The Astros are in a rebuild. The phase that they are currently in is one where roster spots are at a premium, while they are tasked with sorting through which players are legitimate Major Leaguers, and which players aren't going to make it. What they can't afford to do is let talent seep out of the organisation, which is inevitable when roster crunches occur. So lets have a quick look at some taken which has recently left the Astros organisation. Today is....
Xavier Cedeno is a 27-year old left-handed relief pitcher with the Nationals. He was originally drafted by the Colorado Rockies out of Miami-Dade College in the 31st Round of the 2004 draft. He signed in May 2005. Cedeno, whilst with the Rockies, spent 2006 in Lo-A, 2007 in Hi-A, 2008 in AA, 2009 in Hi-A and AA and 2010 out of organised baseball after being released by the Rockies. In December 2010, he was signed by the Astros, and he remained in the Astros organisation until April 23, 2013, where he was selected off waivers by the Washington Nationals.
With the Astros, Cedeno spent 2011 in AA and AAA, eventually getting a cup of coffee, pitching 1.2 innings for the Astros. In 2012, he spent the season shuttling between AAA and the Bigs, and in 2013, he spent the first three weeks of the season with the Astros before getting released.
In his time with the Astros in 2012 (his first real ML action) he recorded a 1.45 GB/FB ratio, with a 15% line-drive rate. He struck out a lot of batters (10.45 K/9), but also walked a few (4.06 BB/9). He recorded a .321 BABIP. He was relatively effective with a 96 ERA- and 90 FIP-, with a 3.48 FIP. In 2013, however, he struggled to an 11.37 ERA in five games (6.1IP) with the Astros and was released. With the Nationals in the Majors later in 2013, he appeared in 11 games, pitching 6 innings, and recording a 1.50 ERA, likely representing more use as a LOOGY and less as a non-platooned relief pitcher.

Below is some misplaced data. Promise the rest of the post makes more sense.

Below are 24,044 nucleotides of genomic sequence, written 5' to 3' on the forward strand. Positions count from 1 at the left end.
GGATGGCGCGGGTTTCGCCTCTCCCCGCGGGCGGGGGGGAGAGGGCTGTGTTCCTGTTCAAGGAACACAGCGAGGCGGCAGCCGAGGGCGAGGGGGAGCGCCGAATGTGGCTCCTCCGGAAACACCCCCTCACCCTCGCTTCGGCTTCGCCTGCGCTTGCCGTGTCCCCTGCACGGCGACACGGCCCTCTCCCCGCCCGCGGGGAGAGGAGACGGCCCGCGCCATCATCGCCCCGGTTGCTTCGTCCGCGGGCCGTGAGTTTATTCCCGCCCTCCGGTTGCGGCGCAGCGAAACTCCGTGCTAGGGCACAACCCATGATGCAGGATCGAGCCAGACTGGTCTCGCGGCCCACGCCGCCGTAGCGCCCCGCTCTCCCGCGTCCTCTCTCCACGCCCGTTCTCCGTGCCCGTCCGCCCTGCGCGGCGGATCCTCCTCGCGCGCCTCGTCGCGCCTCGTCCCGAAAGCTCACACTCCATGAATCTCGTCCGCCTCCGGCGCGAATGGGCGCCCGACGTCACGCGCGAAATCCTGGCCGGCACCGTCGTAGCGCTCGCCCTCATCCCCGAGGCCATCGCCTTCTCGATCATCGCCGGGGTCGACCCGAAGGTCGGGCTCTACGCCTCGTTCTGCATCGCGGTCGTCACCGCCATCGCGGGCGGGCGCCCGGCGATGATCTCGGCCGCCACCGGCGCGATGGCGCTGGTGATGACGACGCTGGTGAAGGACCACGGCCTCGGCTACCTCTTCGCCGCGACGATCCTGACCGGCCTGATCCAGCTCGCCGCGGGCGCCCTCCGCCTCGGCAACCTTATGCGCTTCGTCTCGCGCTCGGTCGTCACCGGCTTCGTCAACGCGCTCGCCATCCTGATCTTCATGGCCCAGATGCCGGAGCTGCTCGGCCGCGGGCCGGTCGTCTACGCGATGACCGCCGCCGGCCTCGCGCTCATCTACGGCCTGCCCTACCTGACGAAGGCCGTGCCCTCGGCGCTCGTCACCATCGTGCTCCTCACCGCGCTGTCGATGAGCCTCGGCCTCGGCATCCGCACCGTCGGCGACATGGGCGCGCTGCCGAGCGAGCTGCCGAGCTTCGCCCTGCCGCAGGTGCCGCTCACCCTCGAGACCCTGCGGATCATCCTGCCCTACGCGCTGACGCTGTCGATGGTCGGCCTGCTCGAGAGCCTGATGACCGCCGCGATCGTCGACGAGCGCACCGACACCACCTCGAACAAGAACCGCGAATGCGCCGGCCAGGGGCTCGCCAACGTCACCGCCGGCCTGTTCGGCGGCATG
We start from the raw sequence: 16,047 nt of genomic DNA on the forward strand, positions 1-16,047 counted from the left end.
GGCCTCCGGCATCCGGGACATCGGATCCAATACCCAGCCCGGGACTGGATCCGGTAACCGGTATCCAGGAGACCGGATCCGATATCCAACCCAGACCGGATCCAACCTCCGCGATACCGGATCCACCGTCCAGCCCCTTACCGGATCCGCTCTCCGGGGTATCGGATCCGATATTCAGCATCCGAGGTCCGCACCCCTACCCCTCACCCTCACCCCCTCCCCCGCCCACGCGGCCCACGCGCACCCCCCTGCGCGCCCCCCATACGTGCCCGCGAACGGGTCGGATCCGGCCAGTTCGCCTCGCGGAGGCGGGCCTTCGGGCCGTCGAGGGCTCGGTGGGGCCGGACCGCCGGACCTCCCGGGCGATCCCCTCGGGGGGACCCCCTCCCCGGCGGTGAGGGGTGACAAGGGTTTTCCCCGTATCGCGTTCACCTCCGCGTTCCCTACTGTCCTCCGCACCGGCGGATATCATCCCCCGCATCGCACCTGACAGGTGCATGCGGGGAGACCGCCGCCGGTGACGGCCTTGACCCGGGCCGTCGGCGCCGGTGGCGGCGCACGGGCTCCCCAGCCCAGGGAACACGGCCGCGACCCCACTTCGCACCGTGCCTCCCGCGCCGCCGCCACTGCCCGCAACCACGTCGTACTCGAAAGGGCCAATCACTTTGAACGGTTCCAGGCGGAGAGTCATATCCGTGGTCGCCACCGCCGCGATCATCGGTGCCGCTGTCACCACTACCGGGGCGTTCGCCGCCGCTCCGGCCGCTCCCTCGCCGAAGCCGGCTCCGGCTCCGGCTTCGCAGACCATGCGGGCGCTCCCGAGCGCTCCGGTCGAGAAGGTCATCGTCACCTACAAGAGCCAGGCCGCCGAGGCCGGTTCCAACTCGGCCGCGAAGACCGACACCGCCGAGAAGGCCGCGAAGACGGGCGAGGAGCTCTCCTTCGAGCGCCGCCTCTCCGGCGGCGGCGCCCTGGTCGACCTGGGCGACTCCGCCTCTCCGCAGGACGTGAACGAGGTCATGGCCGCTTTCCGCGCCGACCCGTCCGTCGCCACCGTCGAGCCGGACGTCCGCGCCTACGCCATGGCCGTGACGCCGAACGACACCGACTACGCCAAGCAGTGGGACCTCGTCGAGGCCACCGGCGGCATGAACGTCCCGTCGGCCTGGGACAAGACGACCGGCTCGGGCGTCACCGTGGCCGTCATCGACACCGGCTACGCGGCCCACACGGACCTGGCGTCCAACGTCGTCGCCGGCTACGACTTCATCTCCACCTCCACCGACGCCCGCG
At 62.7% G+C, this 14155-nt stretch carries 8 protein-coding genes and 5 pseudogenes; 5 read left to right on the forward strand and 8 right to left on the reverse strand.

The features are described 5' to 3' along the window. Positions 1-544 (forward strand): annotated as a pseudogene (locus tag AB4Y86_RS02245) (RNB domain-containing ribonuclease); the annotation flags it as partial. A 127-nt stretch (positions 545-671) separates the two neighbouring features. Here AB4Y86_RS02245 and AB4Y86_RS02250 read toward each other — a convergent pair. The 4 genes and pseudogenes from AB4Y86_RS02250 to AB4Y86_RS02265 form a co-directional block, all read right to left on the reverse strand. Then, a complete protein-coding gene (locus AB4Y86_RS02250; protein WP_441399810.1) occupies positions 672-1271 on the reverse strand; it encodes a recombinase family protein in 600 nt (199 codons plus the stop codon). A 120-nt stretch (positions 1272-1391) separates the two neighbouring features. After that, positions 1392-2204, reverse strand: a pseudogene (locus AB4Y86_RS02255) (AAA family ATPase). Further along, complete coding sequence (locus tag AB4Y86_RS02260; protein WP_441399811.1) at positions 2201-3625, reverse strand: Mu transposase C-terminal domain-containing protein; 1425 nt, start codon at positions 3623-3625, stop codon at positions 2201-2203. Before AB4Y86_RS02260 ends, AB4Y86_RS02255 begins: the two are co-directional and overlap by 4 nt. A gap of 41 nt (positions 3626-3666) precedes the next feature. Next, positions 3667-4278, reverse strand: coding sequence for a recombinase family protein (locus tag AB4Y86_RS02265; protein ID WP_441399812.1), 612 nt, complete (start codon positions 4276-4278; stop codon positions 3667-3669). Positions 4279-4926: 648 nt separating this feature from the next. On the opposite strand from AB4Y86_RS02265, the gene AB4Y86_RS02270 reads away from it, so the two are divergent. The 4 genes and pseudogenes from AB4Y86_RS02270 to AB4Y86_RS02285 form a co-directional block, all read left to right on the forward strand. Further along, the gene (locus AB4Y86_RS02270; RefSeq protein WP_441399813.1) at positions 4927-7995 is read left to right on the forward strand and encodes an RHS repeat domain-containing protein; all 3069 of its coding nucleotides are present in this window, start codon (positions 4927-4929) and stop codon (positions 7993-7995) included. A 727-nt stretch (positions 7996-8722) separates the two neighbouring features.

However, it was 2013 with the Nationals in AAA that he really started making strides. He increased his strikeout rate (11.8 per nine) and held his walk rate steady (4.19 per nine). He pitched to a .276 BABIP, which resulted in a 1.31 ERA. He may have started adding a little velocity to his fastball around this time, but because minor league velocity data is not readily available, it is hard to tell.
2014 has thus far been very good for Cedeno, albeit in a small sample. In his AAA work this year, he has continued to increase his strikeout rate (12.27 per nine) whilst walking practically no one (1.84 per nine) in a small sample of 14 innings. This would represent his highest career strikeout rate, and lowest career walk rate by nearly 1BB per nine (his next lowest walk rate was in 2011, in AAA with the 'stros, 2.77 per nine, and his career BB/9 is 4.18). He continues to exhibit a reasonable 2014 BABIP (.258) and low ERA (1.23)
This year in the Bigs, he has thrown harder, adding around 2.1mph on his average fastball velocity compared with 2013, 2.8mph on his curve compared to 2012, and 3.3mph on his change compared with 2011. However, he has only managed a few innings in the Majors in 2014, and was optioned to make room for Gio Gonzalez to come off the DL to make tomorrow's start. He has only thrown 2.1IP this year - note, again, small sample size.
Did the Astros lose some talent with Cedeno?? Likely, yes, and the improvements in both his strikeout and walk rates in the minors is interesting. Adding a few mph to his pitches may have helped, but he still does not throw very hard. However, he is yet to put it all together consistently in the Majors, and with Darin Downs, Tony Sipp and Kevin Chapman as the current crop of Astros lefty relievers, Cedeno is unlikely to me missed.
However, if Xavier Cedeno can take those improvements in strikeout and walk rates from AAA to the Majors, he could be a very valuable asset. Just not for the Astros.